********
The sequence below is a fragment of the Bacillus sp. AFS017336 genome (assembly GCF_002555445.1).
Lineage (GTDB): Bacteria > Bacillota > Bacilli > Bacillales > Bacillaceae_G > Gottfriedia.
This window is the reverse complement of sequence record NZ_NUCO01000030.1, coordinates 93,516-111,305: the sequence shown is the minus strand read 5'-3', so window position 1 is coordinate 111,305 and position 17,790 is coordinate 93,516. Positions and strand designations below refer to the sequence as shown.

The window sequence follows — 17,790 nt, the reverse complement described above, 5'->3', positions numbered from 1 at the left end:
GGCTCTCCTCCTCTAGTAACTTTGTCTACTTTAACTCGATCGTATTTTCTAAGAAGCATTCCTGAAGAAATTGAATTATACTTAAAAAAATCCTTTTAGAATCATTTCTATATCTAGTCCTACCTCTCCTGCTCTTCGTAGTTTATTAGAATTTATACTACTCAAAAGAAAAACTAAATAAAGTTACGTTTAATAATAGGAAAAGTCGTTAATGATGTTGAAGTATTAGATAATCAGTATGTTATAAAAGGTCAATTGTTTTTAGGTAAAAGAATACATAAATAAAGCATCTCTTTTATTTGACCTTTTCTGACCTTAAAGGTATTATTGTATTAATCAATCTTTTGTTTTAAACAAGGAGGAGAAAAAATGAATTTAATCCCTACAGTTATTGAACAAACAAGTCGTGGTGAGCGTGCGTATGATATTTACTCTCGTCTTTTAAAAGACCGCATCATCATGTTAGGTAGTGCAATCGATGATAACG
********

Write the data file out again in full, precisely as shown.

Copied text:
The sequence below is a fragment of the Bacillus sp. AFS017336 genome (assembly GCF_002555445.1).
Lineage (GTDB): Bacteria > Bacillota > Bacilli > Bacillales > Bacillaceae_G > Gottfriedia.
This window is the reverse complement of sequence record NZ_NUCO01000030.1, coordinates 93,516-111,305: the sequence shown is the minus strand read 5'-3', so window position 1 is coordinate 111,305 and position 17,790 is coordinate 93,516. Positions and strand designations below refer to the sequence as shown.

The window sequence follows — 17,790 nt, the reverse complement described above, 5'->3', positions numbered from 1 at the left end:
GGCTCTCCTCCTCTAGTAACTTTGTCTACTTTAACTCGATCGTATTTTCTAAGAAGCATTCCTGAAGAAATTGAATTATACTTAAAAAAATCCTTTTAGAATCATTTCTATATCTAGTCCTACCTCTCCTGCTCTTCGTAGTTTATTAGAATTTATACTACTCAAAAGAAAAACTAAATAAAGTTACGTTTAATAATAGGAAAAGTCGTTAATGATGTTGAAGTATTAGATAATCAGTATGTTATAAAAGGTCAATTGTTTTTAGGTAAAAGAATACATAAATAAAGCATCTCTTTTATTTGACCTTTTCTGACCTTAAAGGTATTATTGTATTAATCAATCTTTTGTTTTAAACAAGGAGGAGAAAAAATGAATTTAATCCCTACAGTTATTGAACAAACAAGTCGTGGTGAGCGTGCGTATGATATTTACTCTCGTCTTTTAAAAGACCGCATCATCATGTTAGGTAGTGCAATCGATGATAACG